Between robots, self-driving cars, and 3D printers, technology is rapidly changing life as we know it – but at what cost?
Sure, there’s little to fear from a 3D printer, but artificial intelligence (AI), is a totally different story. With the likes of Elon Musk, Bill Gates, and the late Stephen Hawking all publicly expressing their concerns about the potential dangers of AI, we may naturally feel uneasy about it. According to a study by Dr. Paul Marsden and his team at digital agency group SYZYGY, it’s not AI that most people fear, but rather job automation. With recent research on the topic in Canada, we now have more answers about what a machine-friendly future may hold.
What is AI?
The most basic definition of AI is “the capability of a computer to imitate intelligent human behaviour.” While this may have you envisioning a human-like robot similar to those in Hollywood blockbusters, in reality everything from Apple’s Siri and Amazon’s Alexa to facial recognition technology to Google’s search algorithms are considered AI.
AI and Job Automation in Canada
Research by Deloitte and the Human Resources Professionals Association concluded that 35% to 42% of jobs will be affected by job automation – but that’s not to say that those jobs will be lost. The report’s main takeaway from these numbers is that policymakers and business leaders must proactively prepare workers for the inevitable changes to come. “It’s wrong to think of these changes as something that will come in the future. It is happening now… developing our responses to these changes will require time, and there is little to no time to wait,” says Jeff Moir, Partner and Canadian National Human Capital Leader at Deloitte.
Is Your Job at Risk?
We can certainly credit technology for improving productivity, especially in fields like manufacturing. Unfortunately, it also means that manufacturing and other routine jobs will be among those most affected by automation, and it’s already begun. According to data from Statistics Canada, the number of jobs needed to generate $1 million in manufacturing work was cut in half from 1980 to 2013.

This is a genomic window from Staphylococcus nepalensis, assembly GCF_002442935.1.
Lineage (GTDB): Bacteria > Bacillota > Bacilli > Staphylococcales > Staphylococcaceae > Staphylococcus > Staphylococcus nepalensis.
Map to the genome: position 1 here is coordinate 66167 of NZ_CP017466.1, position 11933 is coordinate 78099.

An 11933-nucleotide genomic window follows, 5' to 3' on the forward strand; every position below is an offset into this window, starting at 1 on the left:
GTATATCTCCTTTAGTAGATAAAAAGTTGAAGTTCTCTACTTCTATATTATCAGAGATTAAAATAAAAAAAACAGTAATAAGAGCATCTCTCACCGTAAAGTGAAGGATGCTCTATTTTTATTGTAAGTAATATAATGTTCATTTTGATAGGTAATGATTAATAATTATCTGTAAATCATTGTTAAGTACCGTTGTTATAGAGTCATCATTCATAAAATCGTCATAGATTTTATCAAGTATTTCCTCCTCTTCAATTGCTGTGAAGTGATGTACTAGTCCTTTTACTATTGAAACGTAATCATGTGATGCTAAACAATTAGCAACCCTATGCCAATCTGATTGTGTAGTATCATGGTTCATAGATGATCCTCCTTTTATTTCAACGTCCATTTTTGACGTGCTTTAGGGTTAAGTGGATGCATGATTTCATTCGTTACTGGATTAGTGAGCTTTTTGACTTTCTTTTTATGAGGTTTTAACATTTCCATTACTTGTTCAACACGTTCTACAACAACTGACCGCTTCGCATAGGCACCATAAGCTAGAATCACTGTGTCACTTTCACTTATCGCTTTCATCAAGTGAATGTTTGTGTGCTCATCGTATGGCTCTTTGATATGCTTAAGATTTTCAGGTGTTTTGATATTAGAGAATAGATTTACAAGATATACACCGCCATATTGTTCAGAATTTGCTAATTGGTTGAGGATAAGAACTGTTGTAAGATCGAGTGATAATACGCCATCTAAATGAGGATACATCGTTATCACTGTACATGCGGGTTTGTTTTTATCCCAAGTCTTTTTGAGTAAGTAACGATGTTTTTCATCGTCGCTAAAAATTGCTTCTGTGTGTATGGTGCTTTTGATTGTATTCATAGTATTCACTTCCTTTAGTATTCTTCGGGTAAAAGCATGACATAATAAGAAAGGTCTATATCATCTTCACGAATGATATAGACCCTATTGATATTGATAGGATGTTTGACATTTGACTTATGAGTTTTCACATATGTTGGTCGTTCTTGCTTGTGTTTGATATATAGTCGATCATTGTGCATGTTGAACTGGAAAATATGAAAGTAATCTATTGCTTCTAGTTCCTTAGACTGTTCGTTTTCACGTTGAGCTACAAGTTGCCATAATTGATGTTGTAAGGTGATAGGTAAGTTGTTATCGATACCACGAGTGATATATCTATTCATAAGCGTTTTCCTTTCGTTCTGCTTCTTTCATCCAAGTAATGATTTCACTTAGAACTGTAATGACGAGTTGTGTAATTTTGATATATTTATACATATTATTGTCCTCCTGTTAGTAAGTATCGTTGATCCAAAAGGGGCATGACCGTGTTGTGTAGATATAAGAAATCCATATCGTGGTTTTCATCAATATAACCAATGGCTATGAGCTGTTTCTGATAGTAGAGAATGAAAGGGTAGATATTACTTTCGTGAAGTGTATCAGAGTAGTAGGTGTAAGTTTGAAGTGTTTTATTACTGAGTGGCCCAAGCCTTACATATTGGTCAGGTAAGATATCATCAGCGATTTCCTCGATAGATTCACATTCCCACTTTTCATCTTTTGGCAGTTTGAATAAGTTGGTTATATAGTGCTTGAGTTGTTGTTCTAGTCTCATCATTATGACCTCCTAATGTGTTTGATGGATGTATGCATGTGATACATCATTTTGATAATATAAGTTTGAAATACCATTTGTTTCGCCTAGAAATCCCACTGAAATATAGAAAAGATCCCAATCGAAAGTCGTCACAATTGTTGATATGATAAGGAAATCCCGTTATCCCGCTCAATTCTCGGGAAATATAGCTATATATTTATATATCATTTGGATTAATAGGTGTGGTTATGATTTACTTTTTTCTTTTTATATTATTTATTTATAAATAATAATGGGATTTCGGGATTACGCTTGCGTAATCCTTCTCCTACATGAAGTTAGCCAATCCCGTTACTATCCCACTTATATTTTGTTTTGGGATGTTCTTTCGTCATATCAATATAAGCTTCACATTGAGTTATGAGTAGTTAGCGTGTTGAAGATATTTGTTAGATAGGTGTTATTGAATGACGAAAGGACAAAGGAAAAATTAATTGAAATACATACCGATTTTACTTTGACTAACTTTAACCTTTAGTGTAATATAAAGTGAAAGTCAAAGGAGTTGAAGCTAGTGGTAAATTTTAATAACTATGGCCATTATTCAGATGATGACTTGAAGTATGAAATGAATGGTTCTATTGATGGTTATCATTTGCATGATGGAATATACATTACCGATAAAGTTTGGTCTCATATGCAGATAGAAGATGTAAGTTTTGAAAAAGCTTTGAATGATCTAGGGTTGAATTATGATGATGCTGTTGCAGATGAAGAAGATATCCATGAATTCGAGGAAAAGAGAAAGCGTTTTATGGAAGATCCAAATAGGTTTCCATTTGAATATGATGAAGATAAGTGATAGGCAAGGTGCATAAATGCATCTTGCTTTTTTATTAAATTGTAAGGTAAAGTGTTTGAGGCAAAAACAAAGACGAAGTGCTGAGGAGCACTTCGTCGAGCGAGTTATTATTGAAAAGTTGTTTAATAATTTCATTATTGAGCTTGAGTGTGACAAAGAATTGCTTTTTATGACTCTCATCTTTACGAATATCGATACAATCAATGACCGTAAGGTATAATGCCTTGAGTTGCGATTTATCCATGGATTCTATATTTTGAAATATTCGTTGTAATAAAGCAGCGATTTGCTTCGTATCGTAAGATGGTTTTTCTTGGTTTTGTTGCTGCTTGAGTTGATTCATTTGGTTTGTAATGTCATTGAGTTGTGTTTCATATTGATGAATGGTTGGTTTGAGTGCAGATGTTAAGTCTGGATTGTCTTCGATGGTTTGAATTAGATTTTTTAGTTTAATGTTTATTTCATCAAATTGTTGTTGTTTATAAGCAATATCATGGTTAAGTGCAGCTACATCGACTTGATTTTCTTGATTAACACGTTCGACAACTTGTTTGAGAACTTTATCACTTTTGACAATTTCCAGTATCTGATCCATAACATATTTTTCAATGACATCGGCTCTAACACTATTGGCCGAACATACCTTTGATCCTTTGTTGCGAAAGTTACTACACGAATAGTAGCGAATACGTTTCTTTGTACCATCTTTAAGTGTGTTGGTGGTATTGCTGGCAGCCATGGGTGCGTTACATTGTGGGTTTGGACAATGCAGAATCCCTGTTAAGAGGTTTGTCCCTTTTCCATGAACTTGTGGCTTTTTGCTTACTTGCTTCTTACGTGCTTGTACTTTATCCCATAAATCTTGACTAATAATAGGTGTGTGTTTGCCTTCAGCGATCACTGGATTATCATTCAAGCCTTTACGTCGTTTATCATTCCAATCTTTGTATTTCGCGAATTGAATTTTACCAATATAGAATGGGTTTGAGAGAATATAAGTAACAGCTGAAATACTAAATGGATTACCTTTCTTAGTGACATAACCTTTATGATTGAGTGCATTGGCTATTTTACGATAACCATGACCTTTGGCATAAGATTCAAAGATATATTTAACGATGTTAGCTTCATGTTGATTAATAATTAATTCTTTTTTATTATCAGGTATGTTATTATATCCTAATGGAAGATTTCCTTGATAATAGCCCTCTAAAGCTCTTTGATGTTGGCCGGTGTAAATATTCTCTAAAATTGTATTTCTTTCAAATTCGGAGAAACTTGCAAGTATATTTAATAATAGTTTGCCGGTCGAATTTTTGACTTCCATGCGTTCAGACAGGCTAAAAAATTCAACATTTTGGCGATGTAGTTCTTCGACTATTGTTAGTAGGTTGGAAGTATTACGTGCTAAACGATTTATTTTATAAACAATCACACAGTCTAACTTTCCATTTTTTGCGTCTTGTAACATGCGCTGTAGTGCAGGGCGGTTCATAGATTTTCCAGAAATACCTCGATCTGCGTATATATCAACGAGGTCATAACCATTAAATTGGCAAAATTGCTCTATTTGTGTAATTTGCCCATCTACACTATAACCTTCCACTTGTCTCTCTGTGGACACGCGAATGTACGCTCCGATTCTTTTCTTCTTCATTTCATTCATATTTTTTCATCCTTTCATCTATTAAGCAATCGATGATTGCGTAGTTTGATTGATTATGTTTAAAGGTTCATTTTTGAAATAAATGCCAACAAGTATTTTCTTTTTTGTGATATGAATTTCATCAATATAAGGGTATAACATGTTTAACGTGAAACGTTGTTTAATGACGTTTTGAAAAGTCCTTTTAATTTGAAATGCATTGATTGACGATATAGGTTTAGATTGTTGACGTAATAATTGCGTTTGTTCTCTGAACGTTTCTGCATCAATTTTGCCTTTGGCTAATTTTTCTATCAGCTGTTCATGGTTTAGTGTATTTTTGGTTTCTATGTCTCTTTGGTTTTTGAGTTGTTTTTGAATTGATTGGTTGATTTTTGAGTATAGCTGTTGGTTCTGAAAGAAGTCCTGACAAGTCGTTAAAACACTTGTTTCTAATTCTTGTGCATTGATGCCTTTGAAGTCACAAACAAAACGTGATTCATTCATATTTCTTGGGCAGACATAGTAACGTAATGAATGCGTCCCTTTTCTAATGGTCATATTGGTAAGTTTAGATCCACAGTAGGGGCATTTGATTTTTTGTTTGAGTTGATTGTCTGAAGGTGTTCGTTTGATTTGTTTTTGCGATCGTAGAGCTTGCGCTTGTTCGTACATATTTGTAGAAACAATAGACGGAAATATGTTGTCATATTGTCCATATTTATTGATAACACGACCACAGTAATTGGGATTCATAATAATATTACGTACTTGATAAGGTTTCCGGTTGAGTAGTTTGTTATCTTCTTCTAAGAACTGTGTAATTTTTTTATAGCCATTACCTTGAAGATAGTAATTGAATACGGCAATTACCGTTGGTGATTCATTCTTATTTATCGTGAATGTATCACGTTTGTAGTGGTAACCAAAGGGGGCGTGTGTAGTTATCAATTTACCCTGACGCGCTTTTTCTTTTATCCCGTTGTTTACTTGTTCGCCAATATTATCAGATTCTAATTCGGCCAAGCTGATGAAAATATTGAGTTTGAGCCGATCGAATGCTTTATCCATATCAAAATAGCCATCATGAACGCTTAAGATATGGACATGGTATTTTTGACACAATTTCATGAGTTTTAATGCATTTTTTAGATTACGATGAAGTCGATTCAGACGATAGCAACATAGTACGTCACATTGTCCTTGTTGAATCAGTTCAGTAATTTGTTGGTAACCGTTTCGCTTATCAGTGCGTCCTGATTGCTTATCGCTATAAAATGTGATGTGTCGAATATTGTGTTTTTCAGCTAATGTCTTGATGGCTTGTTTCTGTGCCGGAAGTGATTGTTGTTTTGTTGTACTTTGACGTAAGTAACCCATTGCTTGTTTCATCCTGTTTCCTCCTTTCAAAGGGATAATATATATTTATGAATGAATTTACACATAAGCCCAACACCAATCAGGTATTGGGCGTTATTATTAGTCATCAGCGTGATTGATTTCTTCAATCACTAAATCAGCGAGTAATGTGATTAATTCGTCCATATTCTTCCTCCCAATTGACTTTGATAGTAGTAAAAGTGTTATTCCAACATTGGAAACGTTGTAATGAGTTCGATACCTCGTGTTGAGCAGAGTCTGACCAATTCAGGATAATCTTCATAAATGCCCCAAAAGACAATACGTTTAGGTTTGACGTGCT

A separate report by Brookfield’s Institute for Innovation + Entrepreneurship points out that small towns dependent on manufacturing, mining, and agriculture will be among the regions hit hardest by automation, followed by large cities where displaced workers will have an easier time finding new jobs. The least affected will be towns where workers are largely reliant on jobs in government, higher education, and the health-care sector.
Recommendations for What’s to Come
If your job ranks high on the “risk list”, remember that while robots have their strengths, so do humans. Our skills are often “broad and shallow”, and robots have skills that are “narrow and deep”. With those assets in mind, the joint Deloitte-Human Resources Professionals Association report suggests catering more to those strengths in various ways:
This can only come from reworking the education system and curriculum to give Canadians the skills they need – those that can’t be replicated by AI or automation – to succeed in a technology-based world. Such skills include critical thinking, interdisciplinary studies, and teamwork/relationship management.
Businesses need to step up and implement programs that provide continuous learning and development opportunities for employees. This goes beyond classroom learning and training sessions and into on-demand learning on smartphones and tablets. Without these opportunities, employers will likely find it difficult to attract and retain top talent in an increasingly competitive environment.
Catering to the Contingent Workforce
Since 1997, Canada’s contingent workforce has skyrocketed from 4.8 million to 6.1 million and it’s predicted to keep growing. Legislators must update public policies to reflect the rise of the so-called “gig economy.” Factors such as retirement planning, income taxes, and unemployment insurance all need a new solutions-based approach to benefit both freelancers and traditional nine-to-fivers.
The Future is Now
It’s inevitable that an increasing number of industries will be affected by job automation, but whether the impact is as drastic as predicted – or if it even happens in our lifetime – is difficult to say. With countries such as Switzerland already having faced the impact of job automation, there is some reassurance; based on studying the country, Deloitte predicts that job opportunities will grow, but who does the work will change, with judgement-based activities left to humans and more repetitive tasks assigned to AI.
On the positive side, automation could also mean freedom from monotonous, boring, or even dangerous tasks for humans. AI-powered automation may even make us happier, with one recent study concluding that people who pay for time-saving services noticed an 8% boost in their happiness.
With the right preparation from businesses, government, and workers to face the changes to come, the AI-assisted workplace of the future may not be so bad after all.
Laura D’Angelo | Contributing Writer